Coach K Discuss His Book About The Beijing Olympics, Kobe Bryant Crying, And How Close He Came To Accepting The Lakers Job


If you have been watching the NBA at all this season, and particularly during these playoffs, you’ve probably heard how LeBron James, Kobe Bryant, and Dwayne Wade all helped each other take their respective games to new heights this past offseason while playing together on the ‘Redeem Team’ in the 2008 Olympics in Beijing, China. Most notably and perhaps most relevantly, MVP LeBron James saw what he had to do to keep up with Kobe Bryant and adjusted his work regiment accordingly. The results have been nothing short of stellar for all three individuals, which of course also means that the overall competitiveness in the Association is perhaps at an all time high, at least at the top. Duke Blue Devils head coach Mike Krzyzewski was a big part of fostering that positive environment in China this summer and during the months leading up to the Games. Coach K joined KLAC in Los Angeles to talk about the book he has written (‘The Gold Standard‘) that chronicled the team’s and his personal adventures this past summer winning Gold in the Olympic Games.

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Coach K began by filling in the audience about his book about the Olympic experience:

“Well the main thing is it’s got a great ending – we won the Gold Medal. So really, there’s no suspense there. But really, it’s the first time that the United States has had a National Team and had a three-year commitment, and just how all that started, what we tried to do to create a culture that would not only win a Gold Medal, but would win the respect of our country, and win the respect of the world. And to see these guys like LeBron James and Kobe and Dwayne Wade, and the rest of the guys, behind the scenes and how they developed as a group and their commitment. And my favorite chapter is the [one] that traces my relationship with Kobe over three summers, and LeBron, and Jason Kidd, who were our three leaders. So, it was a once in a lifetime experience.”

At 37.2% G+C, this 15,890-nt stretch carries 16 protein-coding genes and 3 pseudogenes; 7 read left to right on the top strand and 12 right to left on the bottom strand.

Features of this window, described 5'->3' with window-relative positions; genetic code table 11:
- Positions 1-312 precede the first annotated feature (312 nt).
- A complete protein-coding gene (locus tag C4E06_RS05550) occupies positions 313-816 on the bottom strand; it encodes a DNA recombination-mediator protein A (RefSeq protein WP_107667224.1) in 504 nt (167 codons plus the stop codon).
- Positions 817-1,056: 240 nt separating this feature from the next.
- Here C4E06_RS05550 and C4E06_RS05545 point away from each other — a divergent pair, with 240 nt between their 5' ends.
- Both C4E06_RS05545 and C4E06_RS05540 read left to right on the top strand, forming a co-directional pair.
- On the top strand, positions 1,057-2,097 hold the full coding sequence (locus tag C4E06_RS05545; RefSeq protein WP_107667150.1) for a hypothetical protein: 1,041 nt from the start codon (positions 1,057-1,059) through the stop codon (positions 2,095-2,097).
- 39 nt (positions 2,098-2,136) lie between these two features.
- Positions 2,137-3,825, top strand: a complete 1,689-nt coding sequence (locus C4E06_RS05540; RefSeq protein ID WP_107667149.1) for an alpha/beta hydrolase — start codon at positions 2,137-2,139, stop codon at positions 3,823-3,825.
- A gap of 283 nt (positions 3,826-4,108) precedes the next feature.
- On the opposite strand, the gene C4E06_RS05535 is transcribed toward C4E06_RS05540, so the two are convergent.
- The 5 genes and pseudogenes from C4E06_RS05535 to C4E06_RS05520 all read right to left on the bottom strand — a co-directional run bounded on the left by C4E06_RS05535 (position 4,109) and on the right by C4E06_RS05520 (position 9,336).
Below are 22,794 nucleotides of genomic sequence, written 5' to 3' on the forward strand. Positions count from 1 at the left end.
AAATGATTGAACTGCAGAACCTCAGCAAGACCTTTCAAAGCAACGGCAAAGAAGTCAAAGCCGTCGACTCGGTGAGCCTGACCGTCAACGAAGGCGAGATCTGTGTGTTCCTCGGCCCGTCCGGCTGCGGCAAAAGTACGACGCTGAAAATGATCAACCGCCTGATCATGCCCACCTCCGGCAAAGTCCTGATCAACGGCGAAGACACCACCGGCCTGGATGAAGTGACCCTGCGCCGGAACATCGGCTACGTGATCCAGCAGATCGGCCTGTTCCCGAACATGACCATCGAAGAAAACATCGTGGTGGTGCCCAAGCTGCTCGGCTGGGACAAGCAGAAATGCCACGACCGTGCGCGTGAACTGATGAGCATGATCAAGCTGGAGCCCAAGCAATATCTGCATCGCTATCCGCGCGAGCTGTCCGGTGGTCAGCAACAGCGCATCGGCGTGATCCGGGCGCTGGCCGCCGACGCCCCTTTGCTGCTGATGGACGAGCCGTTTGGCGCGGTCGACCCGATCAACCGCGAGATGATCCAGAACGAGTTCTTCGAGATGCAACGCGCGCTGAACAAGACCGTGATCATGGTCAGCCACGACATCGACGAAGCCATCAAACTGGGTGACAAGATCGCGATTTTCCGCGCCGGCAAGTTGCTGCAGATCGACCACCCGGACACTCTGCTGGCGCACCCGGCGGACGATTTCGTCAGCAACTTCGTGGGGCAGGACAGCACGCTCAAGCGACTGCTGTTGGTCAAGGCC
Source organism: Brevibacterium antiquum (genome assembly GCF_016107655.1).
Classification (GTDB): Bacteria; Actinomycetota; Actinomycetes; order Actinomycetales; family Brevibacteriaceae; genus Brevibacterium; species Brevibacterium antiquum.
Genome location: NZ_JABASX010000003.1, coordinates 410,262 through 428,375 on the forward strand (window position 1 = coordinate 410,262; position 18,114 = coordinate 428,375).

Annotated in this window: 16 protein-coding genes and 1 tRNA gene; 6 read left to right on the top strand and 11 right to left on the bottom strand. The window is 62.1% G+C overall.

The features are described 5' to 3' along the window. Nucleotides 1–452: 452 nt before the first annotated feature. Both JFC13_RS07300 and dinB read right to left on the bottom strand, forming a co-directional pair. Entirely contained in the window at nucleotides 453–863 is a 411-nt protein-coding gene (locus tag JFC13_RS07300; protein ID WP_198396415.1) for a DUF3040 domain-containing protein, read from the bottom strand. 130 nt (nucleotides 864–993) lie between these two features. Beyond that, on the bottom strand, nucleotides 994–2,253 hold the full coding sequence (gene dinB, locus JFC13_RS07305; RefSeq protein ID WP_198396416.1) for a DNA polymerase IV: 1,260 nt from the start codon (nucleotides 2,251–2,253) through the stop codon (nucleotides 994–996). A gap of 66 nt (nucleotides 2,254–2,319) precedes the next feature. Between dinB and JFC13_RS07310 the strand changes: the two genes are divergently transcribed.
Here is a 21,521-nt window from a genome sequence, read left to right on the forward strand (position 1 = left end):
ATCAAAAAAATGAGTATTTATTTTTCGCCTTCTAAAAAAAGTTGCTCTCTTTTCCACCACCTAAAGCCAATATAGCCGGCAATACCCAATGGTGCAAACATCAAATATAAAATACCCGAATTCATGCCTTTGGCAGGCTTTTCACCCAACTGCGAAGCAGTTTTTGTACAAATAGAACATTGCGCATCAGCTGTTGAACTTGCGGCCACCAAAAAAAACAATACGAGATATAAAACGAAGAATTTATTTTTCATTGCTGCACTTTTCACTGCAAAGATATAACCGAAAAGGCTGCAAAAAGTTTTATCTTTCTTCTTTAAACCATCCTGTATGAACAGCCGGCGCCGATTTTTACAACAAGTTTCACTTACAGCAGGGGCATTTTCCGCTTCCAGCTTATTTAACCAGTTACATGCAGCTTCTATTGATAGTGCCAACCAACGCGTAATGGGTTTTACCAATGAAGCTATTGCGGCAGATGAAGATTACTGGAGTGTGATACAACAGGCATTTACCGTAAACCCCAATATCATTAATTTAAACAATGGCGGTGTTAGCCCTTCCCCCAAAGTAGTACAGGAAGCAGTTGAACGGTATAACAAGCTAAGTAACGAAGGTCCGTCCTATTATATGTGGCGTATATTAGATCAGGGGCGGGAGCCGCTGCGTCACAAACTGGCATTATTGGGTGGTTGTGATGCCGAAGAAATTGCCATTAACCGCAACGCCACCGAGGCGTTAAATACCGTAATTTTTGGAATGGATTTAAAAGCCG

Any interesting stories about exactly how individuals on the Redeem Team showed their commitment to playing for their country in the 2008 Olympics?

“A great story about Kobe is the first time they went to be fitted for their USA uniforms. And they go individually at different times. And they have the uniform laid out for them and he just stands there and looks at USA and his name, the number. And all of a sudden, there’s an equipment person there, and Kobe starts crying. And the equipment person asks him what happened, did you just find out some bad news. And Kobe was like, man, you don’t understand, I’ve dreamed of playing for my country. This is a dream come true. Or for him telling me, Coach, I want to guard the best player on the perimeter of every team we play, and I promise you I’ll destroy him. In other words, I’ll play defense. You know, forget about offense. So, that type of commitment from all these guys, but especially when you’re super, super stars like Kobe – you know, everyone was going to look at Kobe and say, well, what is Kobe going to do. And what Kobe said was, look, I want to be like every one of you. I’ll do everything you want me to do to win. I’m all about winning. And that’s what he did, and I love him. And when it hit the fan in the last eight minutes of our Gold Medal game, the guy – all of them played great – but the guy who really above them was Kobe. I mean, he was at his best at the toughest time.”

Speaking of Kobe, how close exactly did Coach K get to accepting the Lakers job several years ago and coaching Kobe in the NBA?

“Well, I don’t reflect back because it was so intense and there was so much going on at that moment that you were lucky to have that opportunity. And it was fairly close because Mitch Kupchak did an amazing job – and has done an amazing job since then – and L.A. is a storied franchise and you’d have a chance to coach Kobe but at the end of the day, I really love coaching in college and coaching at Duke. But it was a really difficult decision and when you make decisions like that, it’s a disservice to Duke or wherever you made the decision to be looking back. You should only be looking in the windshield, not the rear view mirror.”

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